Health Problems Of Middle-Aged Women

by Dr. Shanthi Thomas

Many women are troubled by health problems specific to their gender, throughout life. On approaching middle age and beyond, around the age of 45 to 50, certain problems seem to occur more than others.  Some of these problems can be effectively dealt with, while others can only be managed, not cured. Let us take a look at the health problems of middle-aged women.

1. Autoimmune disorders

The risk for autoimmune diseases such as rheumatoid arthritis, lupus and multiple sclerosis increases as a woman ages. Women of American Indian, Latino or African-American origin, and those who have a family history are at a higher risk than others. One of the most common autoimmune disorders is inflammation for which anti-inflammatory medications may help.

2. Ovarian Cancer

Ovarian cancer begins in the ovaries. It is difficult to detect until it has spread to the abdomen and pelvis. Early stage ovarian cancer can be successfully treated using chemotherapy and surgery. In the later stages, ovarian cancer may cause symptoms such as abdominal bloating, weight loss, changes in bowel habits, frequent urination, feeling full quickly when eating and discomfort in the pelvis area. Risk factors for ovarian cancer include a family history of ovarian cancer, Estrogen hormone replacement therapy, and advanced age (50 – 60 years).

3. Cervical cancer

Cervical cancer is the cancer occurring in the cervix, which joins the vagina to the uterus. The cause of almost all cervical cancer incidences is infection with high risk human papillomavirus (HPV), a common virus transmitted via sexual contact. Vaccination against HPV is the most effective form of precaution against contracting cervical cancer. However, if cervical cancer occurs it is treatable and curable if detected early.

4. Breast cancer

Cancer occurring in the breast is more common among women than men. As women age, the chances of breast cancer increase. A personal history of breast conditions such as lobular carcinoma in situ (LCIS), and a family history of breast cancer greatly increases the risk of breast cancer. Other risk factors are radiation exposure to the chest, obesity, beginning menstruation at a younger age, beginning menopause at an older age, postmenopausal hormone therapy, and having never been pregnant. Alcohol consumption also can increase breast cancer risk. The best and most effective way of preventing breast cancer is breast self-examination, which can detect any changes in the shape of the breast or any discharge from the nipple. Maintaining a healthy diet and weight, as well as exercising regularly can reduce the risk of breast cancer.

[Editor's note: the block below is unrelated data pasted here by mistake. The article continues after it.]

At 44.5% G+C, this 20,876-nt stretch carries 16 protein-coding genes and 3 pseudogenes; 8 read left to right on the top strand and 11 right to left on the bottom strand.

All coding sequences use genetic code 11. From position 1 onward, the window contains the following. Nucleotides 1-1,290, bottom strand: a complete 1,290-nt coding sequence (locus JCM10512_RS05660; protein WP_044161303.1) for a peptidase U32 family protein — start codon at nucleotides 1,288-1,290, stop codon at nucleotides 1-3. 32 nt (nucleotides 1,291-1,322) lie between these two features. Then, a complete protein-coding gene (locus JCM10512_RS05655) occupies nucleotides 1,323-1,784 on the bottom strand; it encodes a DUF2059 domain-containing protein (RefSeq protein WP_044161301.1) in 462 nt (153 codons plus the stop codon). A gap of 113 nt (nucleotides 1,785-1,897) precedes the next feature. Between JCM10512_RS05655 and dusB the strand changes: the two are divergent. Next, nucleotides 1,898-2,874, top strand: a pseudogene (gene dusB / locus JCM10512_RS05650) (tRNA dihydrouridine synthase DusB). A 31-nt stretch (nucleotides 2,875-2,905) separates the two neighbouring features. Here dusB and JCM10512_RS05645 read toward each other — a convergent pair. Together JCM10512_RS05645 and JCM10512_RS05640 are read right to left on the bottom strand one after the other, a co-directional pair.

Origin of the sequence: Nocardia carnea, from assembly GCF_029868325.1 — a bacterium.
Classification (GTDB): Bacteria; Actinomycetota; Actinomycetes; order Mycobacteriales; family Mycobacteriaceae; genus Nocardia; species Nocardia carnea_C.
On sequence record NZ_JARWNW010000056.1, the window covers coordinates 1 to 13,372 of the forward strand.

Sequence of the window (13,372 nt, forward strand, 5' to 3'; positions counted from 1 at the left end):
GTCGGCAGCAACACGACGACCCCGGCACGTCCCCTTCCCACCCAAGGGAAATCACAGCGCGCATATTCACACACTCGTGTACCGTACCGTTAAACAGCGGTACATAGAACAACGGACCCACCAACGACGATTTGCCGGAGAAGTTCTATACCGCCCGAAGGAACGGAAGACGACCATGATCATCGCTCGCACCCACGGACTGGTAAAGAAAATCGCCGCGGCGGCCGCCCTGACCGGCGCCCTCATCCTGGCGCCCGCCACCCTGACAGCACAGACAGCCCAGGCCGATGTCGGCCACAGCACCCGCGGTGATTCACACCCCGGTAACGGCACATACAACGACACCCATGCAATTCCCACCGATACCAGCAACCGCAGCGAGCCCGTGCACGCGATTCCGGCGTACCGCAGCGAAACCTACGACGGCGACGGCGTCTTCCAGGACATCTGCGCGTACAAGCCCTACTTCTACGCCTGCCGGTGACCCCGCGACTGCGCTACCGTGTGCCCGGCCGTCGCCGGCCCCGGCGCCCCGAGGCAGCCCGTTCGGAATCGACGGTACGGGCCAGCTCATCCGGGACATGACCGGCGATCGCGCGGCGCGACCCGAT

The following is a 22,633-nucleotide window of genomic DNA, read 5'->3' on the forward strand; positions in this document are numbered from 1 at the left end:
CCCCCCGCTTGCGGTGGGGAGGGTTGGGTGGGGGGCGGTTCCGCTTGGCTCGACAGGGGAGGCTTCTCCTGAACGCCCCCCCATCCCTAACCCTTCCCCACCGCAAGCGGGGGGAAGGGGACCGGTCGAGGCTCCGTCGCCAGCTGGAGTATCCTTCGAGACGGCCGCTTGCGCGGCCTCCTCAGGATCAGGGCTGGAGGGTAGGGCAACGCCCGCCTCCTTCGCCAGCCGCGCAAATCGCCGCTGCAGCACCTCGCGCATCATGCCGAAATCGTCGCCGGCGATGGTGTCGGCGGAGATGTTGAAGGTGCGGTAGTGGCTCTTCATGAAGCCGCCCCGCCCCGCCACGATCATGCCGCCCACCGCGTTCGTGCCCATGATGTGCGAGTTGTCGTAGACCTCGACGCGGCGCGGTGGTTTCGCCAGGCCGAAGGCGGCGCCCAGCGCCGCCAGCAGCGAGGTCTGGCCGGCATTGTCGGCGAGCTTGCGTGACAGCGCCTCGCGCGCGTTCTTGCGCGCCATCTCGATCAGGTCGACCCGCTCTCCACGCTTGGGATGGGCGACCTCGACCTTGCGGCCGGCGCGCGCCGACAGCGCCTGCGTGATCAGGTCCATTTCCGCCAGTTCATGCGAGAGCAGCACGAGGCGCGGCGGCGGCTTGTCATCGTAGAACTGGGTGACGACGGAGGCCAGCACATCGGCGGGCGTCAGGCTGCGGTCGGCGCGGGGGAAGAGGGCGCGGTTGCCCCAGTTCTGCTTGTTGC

5. Heart disease

Post-menopausal women are especially vulnerable to heart disease because the estrogen levels in the body drop after menopause. High blood pressure, high cholesterol and smoking are other risk factors. A healthy diet and daily exercise are the most effective prevention strategies for heart disease. In advanced cases, medications such as statins to reduce cholesterol and beta-blockers to reduce blood pressure are useful to ensure proper functioning of the heart.

6. Dementia and Alzheimer’s

Difficulties in thinking, communicating and remembering are the symptoms of dementia and Alzheimer’s disease. After the age of 65, the risk for these diseases increases greatly. A healthy diet and regular exercise, avoiding alcohol and smoking are the basic precautions needed. Moreover, older women need to keep their mind active by reading, being socially active or learning to play a musical instrument. The risk factors of these diseases that involve a cognitive decline include untreated depression, and loneliness.

7. Depression

Depression is more common among women than in men. As a woman ages and menopause occurs there is an increase in the risk for depression. There are other risk factors such as the changing social roles and relationships as women age, and perhaps bereavement and caregiving for a sick spouse. It is of paramount importance that women remain active as they age, and play a significant role in the family and society, to prevent being prone to psychological problems such as depression.

8. Osteoporosis

Women before menopause are largely protected from osteoporosis because of estrogen hormone, which helps to build bones. When estrogen levels reduce after menopause bone loss increases. This is the reason osteoporosis is very prevalent among older women. Smoking, heavy drinking and certain drugs also weaken the bones. Preventive measures include getting plenty of calcium, vitamin D and exercise. People at risk of osteoporosis are advised to do exercise that improves balance and coordination, like tai chi. It is suggested that women after the age of 65 get screened for osteoporosis. Even younger women who are at high risk for fractures should be screened.


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